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Hollywood codes and the site of memory in the contemporary film musical
Pietsie Feenstra

Madonna form the inspiration for the entirely Spanish Marieta. As life changes, the musical continues to tell stories about new issues by adapting traditional codes to create modern love stories. The film ¿Por qué se frotan las patitas? confirms this tendency by revisiting pop music. The question in the title – ‘Why do they rub their legs?’ – is posed by a punk when he sees a

in Contemporary Spanish cinema and genre
Rowland Wymer

apparent invitation to nostalgia and derives from Ford Madox Brown’s sentimental 1855 painting of an unhappy-looking couple, reduced to a genteel poverty, leaving by boat for a new life, with the white cliffs of Dover clearly visible behind them. In Jubilee Jarman’s critique of the present had included some idealisation of the Elizabethan past, though the interaction of this past with the punk culture of the 1970s had quickly

in Derek Jarman
Open Access (free)
Robert Hamer after Ealing
Philip Kemp

opponent – with the added barb that, this time round, the gay element is displaced on to the baddies. Boyd, a suave, menacing figure, sports a fancy waistcoat, a flower in his button hole and a cockney-genteel accent. His boyfriend doubles as chauffeur and receptionist, a punk-ish youth slouched in a booth leafing through male-physique magazines. The negative attraction between Davidson and Boyd skews

in British cinema of the 1950s
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From music hall to celluloid
Philip Gillett

artists from using the halls as platforms for more subversive views – such an august institution as the BBC managed to accommodate the maverick talents of Tommy Handley, the Goons and Mort Sahl, not to mention punk rock. 5 In the late 1940s, the cinema’s debt to the music hall was evident in the Mancunian comedies and the Old Mother Riley series. Both were distinctive forms of British cinema, though their proletarian character

in The British working class in postwar film
Phil Powrie

Carax is about postmodern use of colour, Besson is about costume. We are unlikely to remember much about Gorodish’s (Richard Bohringer) clothes in Diva , or Alex’s (Denis Lavant) in Mauvais sang ; we are considerably more likely to remember Héléna’s (Isabelle Adjani) punk hairstyle in Subway , the diving outfits in Le Grand bleu , Nikita’s Audrey Hepburn style hat, 2

in The films of Luc Besson
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Guillaume Dustan and Erik Rémès
Victoria Best and Martin Crowley

are my New Balance (80); these aren’t swimming trunks, they are ‘les maillots Hom taille 4 que j’achetais aux Nouvelles Galeries’ (472); this isn’t a pair of jeans, it’s ‘mon 505 néo-punk’ (81) or my ‘501 usé’ ( 1996 : 29; on this, see Boisseron: 2003 , 84). [‘size 4 Hom trunks I used to buy at the Nouvelles Galeries’; ‘my neo-punk 505s’; ‘my distressed 501s’.] Dustan here develops a technique which

in The new pornographies
Y tu mamá también
Deborah Shaw

anti-capitalism was sparked by a spate of films which achieved commercial success while attacking the sins of global capitalism. See Brook (2010) for discussion of this. See K-punk (2010) for an analysis of this debate in relation to James Cameron’s Avatar (2009).  6 For more on Good Machine, Linde, and Focus Features, see the press release from Universal Pictures ‘Universal Studios Promotes Marc Shmuger to Chairman and David Linde to Co-Chairman, Universal Pictures’ at www.prnewswire.co.uk/cgi/news/release?id=166436.  7 Picturehouse folded when Warner Brothers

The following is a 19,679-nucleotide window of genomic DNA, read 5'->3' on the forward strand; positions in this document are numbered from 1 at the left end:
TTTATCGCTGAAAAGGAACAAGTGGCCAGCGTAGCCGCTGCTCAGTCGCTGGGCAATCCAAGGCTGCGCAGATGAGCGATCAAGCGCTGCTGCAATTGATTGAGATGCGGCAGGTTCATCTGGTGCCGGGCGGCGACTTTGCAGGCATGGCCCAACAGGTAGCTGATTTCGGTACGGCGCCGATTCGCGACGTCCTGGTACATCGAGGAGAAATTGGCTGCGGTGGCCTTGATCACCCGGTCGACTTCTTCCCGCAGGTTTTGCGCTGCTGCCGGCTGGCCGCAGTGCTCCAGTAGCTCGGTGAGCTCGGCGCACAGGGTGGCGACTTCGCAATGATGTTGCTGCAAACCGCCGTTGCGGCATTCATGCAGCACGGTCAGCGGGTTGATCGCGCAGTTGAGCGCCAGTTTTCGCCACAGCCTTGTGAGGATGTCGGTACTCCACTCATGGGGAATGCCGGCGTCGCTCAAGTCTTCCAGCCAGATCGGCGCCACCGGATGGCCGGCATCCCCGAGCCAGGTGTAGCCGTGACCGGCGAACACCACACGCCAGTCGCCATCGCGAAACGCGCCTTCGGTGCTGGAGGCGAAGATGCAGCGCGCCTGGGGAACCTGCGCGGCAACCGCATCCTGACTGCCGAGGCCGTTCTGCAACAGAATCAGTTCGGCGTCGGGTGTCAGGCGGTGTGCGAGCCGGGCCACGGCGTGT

in The three amigos
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A post-Millennium phenomenon
Steven Peacock

’s skilful engagement with central structural elements of the detective and thriller novel.20 One of the most striking aspects of the Millennium trilogy is each entry’s affiliation with different sub-genres of crime drama. The Girl with the Dragon Tattoo, in introducing post-punk cyberhacker Lisbeth Salander and investigative journalist Mikael Blomkvist, soon settles into a variation of Agatha Christie’s ‘locked room’ mysteries, with a family’s secret murky history playing out on their own private island. The second book, The Girl Who Played with Fire expands the mythos of

in Swedish crime fiction
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Violence à trois
Ann Davies

also played the dominating protagonists of the three previous films. One might also argue that we notice Lucía more because she functions more overtly as an object to be looked at. Javier Ángulo observes that while we are used to seeing her as introverted and disturbing, in Asfalto she has an expressive role that allows us to appreciate her physical attractiveness, which her previous films did not (Ángulo, 2000: 33). Lucía’s high heels and short skirts make her more overtly sexy than the punk look of Alex, Gabi’s childlike demeanour and the generally drab clothing of

in Daniel Calparsoro
Susan Hayward

modern (cartoons) – the one co-existing within the other – which brings critics to describe his work as neo-baroque. As with the baroque, there is a formalism that encapsulates a truth, an exterior that holds hidden an interior but that is always co-present. 34 To give an evident example, let us take Nikita. The eponymous protagonist, Nikita, is the embodiment and the site of inscription of violence: she starts out as a punk-junkie who uses

in Luc Besson